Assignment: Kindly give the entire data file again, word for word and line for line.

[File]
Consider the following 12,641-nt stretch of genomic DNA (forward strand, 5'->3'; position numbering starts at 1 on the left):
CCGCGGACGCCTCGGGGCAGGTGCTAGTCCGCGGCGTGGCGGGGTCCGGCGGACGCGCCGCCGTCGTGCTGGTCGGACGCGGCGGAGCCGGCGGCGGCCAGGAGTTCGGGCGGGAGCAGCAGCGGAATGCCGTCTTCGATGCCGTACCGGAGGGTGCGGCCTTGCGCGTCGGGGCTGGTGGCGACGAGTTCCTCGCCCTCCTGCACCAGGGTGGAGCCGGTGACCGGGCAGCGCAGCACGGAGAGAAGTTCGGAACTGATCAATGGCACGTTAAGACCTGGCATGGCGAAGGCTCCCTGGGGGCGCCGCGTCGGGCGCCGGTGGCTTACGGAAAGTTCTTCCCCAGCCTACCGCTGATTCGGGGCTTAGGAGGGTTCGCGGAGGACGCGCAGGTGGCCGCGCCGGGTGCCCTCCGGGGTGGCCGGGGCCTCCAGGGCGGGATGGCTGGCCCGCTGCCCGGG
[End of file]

Consider the following 12,641-nt stretch of genomic DNA (forward strand, 5'->3'; position numbering starts at 1 on the left):
CCGCGGACGCCTCGGGGCAGGTGCTAGTCCGCGGCGTGGCGGGGTCCGGCGGACGCGCCGCCGTCGTGCTGGTCGGACGCGGCGGAGCCGGCGGCGGCCAGGAGTTCGGGCGGGAGCAGCAGCGGAATGCCGTCTTCGATGCCGTACCGGAGGGTGCGGCCTTGCGCGTCGGGGCTGGTGGCGACGAGTTCCTCGCCCTCCTGCACCAGGGTGGAGCCGGTGACCGGGCAGCGCAGCACGGAGAGAAGTTCGGAACTGATCAATGGCACGTTAAGACCTGGCATGGCGAAGGCTCCCTGGGGGCGCCGCGTCGGGCGCCGGTGGCTTACGGAAAGTTCTTCCCCAGCCTACCGCTGATTCGGGGCTTAGGAGGGTTCGCGGAGGACGCGCAGGTGGCCGCGCCGGGTGCCCTCCGGGGTGGCCGGGGCCTCCAGGGCGGGATGGCTGGCCCGCTGCCCGGG